The invention aims at providing, in the formation, a stress field that ensures that a fracture generated by injection at sufficiently elevated pressure and rate extends along the well at which the fracture is initiated
 The invention presupposes knowledge of the initial state of stresses of the formation, ie the state of stresses prior to the up-start of any substantial production or injection. In many cases the stress field in the formation will initially be oriented such that the principal stresses are constituted by two horizontal stress components and by one vertical stress component. In such cases, determination of the initial effective stress field requires determination of four parameters: σ′v that is the vertical effective stress component, σ′H that is the maximal horizontal effective stress component, and σ′h that is the horizontal effective stress component perpendicular to σ′H, and the direction of σ′H. The value of σ′v is given by the weight of the overlaying formation minus the pressure, p, of the pore fluid. The pressure p of the pore fluid can be measured from the wall of a drilled well by means of standard equipment. The weight of the overlaying formation can be determined eg by drilling through it, calculating the density of the formation along the drilled well on the basis of measurements taken along the drilled well, and finally determining the total weight per area unit by summation. In cases when σ′v is the larger of the three principal stresses, the determination of σ′h can be performed eg by hydraulic fracture formation—more specifically by measuring the stress at which a hydraulically generated fracture doses. Determination of σ′H can, in cases when σ′v+ξ(3σ′h−σ′H)>3σ′h−σ′H, where ξ expresses Poisons ratio for the formation, for instance be performed by fracturing a vertical drilled well, where the fracturing pressure will be a function of (σ′H−σ′h) and of σ′h. In cases when σ′v is the larger of the three principal stresses, the direction of σ′H can be determined by measuring the orientation of a hydraulically generated fracture that will, provided the formation has isotropic strength properties, extend in a vertical plane coincident with σ′H. Prior knowledge of the value of σ′H is not essential if the invention is used to fracture wells in a well pattern that follows the direction of σ′H, as is preferred.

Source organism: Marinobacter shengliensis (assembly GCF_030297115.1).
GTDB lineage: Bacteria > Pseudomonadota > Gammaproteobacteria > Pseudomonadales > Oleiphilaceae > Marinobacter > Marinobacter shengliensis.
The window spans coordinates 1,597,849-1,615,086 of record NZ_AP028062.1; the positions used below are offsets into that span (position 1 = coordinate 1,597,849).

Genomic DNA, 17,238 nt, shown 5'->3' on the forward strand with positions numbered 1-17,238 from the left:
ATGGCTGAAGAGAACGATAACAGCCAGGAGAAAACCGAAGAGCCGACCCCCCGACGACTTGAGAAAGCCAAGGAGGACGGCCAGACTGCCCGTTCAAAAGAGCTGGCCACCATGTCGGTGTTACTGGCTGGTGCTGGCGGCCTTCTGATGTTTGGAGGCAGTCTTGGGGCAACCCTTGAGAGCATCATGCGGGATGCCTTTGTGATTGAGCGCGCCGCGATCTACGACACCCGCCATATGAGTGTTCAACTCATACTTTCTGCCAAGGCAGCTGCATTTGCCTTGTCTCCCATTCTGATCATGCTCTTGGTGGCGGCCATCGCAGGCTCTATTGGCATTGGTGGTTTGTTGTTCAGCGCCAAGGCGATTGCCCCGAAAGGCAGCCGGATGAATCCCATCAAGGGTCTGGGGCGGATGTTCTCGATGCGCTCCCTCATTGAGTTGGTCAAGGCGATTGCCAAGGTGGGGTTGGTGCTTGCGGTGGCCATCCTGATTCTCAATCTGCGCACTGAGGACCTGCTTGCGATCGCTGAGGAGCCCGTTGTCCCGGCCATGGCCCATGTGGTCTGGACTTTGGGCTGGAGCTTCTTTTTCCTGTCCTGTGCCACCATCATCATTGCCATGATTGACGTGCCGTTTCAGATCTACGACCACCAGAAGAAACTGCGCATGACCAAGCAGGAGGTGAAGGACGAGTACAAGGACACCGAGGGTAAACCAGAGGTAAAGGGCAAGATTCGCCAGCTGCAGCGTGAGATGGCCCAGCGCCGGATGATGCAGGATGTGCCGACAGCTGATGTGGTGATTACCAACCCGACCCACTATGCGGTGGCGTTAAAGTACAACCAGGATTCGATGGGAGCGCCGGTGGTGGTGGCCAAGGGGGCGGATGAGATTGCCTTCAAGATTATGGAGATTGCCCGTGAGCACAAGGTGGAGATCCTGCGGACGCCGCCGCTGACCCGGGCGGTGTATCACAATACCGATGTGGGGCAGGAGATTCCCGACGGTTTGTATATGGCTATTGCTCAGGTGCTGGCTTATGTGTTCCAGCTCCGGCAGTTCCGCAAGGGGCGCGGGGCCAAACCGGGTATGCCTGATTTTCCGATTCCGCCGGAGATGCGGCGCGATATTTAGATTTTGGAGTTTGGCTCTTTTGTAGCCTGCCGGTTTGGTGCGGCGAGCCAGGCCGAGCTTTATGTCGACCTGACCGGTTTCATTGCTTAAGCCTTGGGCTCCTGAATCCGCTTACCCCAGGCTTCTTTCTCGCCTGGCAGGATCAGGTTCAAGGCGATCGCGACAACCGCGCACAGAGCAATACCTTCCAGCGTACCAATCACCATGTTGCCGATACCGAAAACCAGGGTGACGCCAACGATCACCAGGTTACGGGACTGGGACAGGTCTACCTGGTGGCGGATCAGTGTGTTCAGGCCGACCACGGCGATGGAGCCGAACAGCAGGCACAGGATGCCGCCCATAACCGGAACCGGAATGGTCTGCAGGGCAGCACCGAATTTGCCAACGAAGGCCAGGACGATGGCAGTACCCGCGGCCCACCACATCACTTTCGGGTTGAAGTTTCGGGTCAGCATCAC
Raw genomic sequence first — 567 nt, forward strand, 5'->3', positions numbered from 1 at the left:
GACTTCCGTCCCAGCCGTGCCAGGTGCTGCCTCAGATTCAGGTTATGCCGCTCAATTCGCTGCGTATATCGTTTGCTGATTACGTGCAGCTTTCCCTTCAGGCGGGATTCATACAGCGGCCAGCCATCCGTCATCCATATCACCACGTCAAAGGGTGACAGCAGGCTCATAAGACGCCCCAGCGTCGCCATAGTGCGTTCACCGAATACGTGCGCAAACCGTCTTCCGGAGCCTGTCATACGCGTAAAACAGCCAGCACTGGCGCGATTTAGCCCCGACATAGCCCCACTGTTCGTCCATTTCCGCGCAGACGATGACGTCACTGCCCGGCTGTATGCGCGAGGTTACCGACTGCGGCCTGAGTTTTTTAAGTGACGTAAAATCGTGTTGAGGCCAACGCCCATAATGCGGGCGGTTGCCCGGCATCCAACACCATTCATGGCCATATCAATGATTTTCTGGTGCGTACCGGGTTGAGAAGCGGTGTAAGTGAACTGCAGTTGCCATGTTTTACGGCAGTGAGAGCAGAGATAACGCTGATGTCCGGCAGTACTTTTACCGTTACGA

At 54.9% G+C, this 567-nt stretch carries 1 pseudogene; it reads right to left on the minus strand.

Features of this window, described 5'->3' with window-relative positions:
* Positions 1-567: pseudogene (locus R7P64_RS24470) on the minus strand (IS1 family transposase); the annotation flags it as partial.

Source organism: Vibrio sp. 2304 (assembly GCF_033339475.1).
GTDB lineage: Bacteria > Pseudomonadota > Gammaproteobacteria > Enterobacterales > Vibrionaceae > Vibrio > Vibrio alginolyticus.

When production is performed in the field, liquids and/or gasses that flow in the formation will change the state of stresses of the formation. For use in a continuous determination of the state of stresses in the reservoir, in addition to knowledge of the initial state of stresses, use may be made of a model calculation of the flow within the reservoir as well as a model calculation of the resulting effective stresses in the reservoir rock. Flow simulation can be performed by standard simulation software with measurements of production and injection rates and pressures from the wells as input. From the calculated stress field, the pressure gradient field can be derived which determines the volume forces by which the solid formation is influenced in accordance with the following formula:
b x =−βdp/dx; b y =−βdp/dy; b z =−βdp/dz 1)
 wherein p is the pore pressure within the formation, while β is the Biot-factor of the formation and x, y and z are axes in a Carthesian system of co-ordinates. The effect of these volume forces on the effective stress field in the formation will follow from the elasticity theory and may be calculated eg by the method of finite elements.
 By the reference numeral 2, FIG. 1 shows the course of the principal stress component σ′H in the formation 1 in the shown plane following a production period of six months. As seen, the orientation a of the effective principal stress σ′H relative to the drilled production wells 5, 10 is relatively unaffected by the production a certain distance from the production wells 5, 10. In the example, the angle α constitutes about 25°. The designation γ further designates the orientation of σ′H relative to a line indicated by the numeral 15 that extends centrally between the drilled production wells 5, 10. As seen, the angle γ corresponds approximately to the angle α in the example shown.